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ATI pushes for faster 3D speed

ATI, a major supplier of 3D graphics chips, is suggesting that Intel's AGP baseline 66-MHz specification is not enough speed for 3D.

ATI, a major graphics chip vendor, has stated that Intel's (INTC) current baseline specification for 3D graphics is not sufficient.

ATI released a statement suggesting that the lower-performance (baseline) 66-MHz Accelerated Graphics Port (AGP) specification doesn't provide enough of a performance increase for 3D graphics acceleration to meet the demands of 3D content. ATI, instead, is suggesting that the high-performance 133-MHz AGP specification be used.

The next generation of 3D graphics chips must be able to process tremendous amounts of data instantaneously. With existing systems, the main processor still has to communicate with the graphics cards over a 32-bit PCI bus that is shared with other peripherals. That means that no matter how powerful the graphics chip is, processing power is reduced by the limitations on the communication channel between the graphics card and the motherboard.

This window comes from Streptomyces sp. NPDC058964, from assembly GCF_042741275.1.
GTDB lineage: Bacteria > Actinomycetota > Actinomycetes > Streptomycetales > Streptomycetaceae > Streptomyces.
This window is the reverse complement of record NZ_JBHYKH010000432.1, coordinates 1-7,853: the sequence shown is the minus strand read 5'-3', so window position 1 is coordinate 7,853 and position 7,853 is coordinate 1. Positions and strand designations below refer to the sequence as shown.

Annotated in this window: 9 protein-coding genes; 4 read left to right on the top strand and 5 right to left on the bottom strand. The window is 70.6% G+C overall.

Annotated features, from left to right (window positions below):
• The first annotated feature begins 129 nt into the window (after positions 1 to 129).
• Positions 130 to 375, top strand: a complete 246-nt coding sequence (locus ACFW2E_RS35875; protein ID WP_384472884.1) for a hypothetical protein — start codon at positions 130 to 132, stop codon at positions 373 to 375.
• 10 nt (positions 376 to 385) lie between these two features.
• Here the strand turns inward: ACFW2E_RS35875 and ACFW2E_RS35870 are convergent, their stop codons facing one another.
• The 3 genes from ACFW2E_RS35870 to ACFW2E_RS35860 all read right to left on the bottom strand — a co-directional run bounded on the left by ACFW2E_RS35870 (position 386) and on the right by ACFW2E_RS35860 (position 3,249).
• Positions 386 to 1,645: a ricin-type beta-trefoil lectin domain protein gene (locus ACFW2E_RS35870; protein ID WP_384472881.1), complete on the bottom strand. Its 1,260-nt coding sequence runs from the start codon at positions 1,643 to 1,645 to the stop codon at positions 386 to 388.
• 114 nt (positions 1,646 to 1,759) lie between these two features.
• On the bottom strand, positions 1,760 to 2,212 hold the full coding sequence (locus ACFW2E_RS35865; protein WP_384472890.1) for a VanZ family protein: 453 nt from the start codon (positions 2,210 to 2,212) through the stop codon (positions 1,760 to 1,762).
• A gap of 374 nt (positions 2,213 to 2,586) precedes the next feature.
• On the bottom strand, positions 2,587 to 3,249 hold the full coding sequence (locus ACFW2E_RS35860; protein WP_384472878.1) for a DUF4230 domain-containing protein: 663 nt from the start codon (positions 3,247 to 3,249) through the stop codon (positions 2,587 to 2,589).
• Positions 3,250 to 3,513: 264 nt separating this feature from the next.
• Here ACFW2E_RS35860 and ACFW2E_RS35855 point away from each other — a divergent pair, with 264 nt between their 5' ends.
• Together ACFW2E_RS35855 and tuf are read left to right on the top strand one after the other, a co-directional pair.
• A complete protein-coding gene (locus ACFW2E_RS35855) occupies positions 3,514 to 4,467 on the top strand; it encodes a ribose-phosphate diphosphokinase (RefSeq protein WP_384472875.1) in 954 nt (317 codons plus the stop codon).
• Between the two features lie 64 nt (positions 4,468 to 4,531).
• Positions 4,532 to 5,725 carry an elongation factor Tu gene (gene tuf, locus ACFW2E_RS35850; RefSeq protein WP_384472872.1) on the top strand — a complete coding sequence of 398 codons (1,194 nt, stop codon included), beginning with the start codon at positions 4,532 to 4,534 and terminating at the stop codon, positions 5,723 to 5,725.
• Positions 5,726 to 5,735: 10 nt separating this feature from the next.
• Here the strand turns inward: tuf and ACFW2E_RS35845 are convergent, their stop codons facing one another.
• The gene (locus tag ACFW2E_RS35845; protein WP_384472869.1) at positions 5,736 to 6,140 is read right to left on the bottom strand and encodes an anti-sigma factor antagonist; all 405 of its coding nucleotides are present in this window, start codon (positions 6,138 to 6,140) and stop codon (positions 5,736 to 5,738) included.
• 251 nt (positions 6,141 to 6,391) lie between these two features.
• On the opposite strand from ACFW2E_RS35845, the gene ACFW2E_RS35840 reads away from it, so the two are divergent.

AGP is a dedicated connection for graphics chips designed to help the PC keep up with the demands of new, higher-powered graphics chips. (Intel is an investor in CNET: The Computer Network.)

Intel's baseline AGP technology is based on a speed of 66 MHz. The specification also accomodates a high-speed connection of 133 MHz. ATI is recommending that the baseline 66-MHz specification will not be adequate. "The 66-MHz specification will not...deliver the bandwidth 3D developers need," the company said in a prepared statement.

At a recent AGP forum, Eisler told forum members that if the industry can work together to accept the high-performance AGP specification, the improvements for 3D acceleration as well as cost-savings can be realized by Christmas, 1997.

Intel is slated to bring out its own graphics chips in 1997 based on the AGP specification. Others will also bring out graphics chips including Cirrus Logic, S3,3DLabs, Trident Microsystems, and Number Nine Visual Technologies.

Intel's chips will likely appear in PCs and personal workstations in the second half of 1997 that also feature Intel's next-generation P6 processor.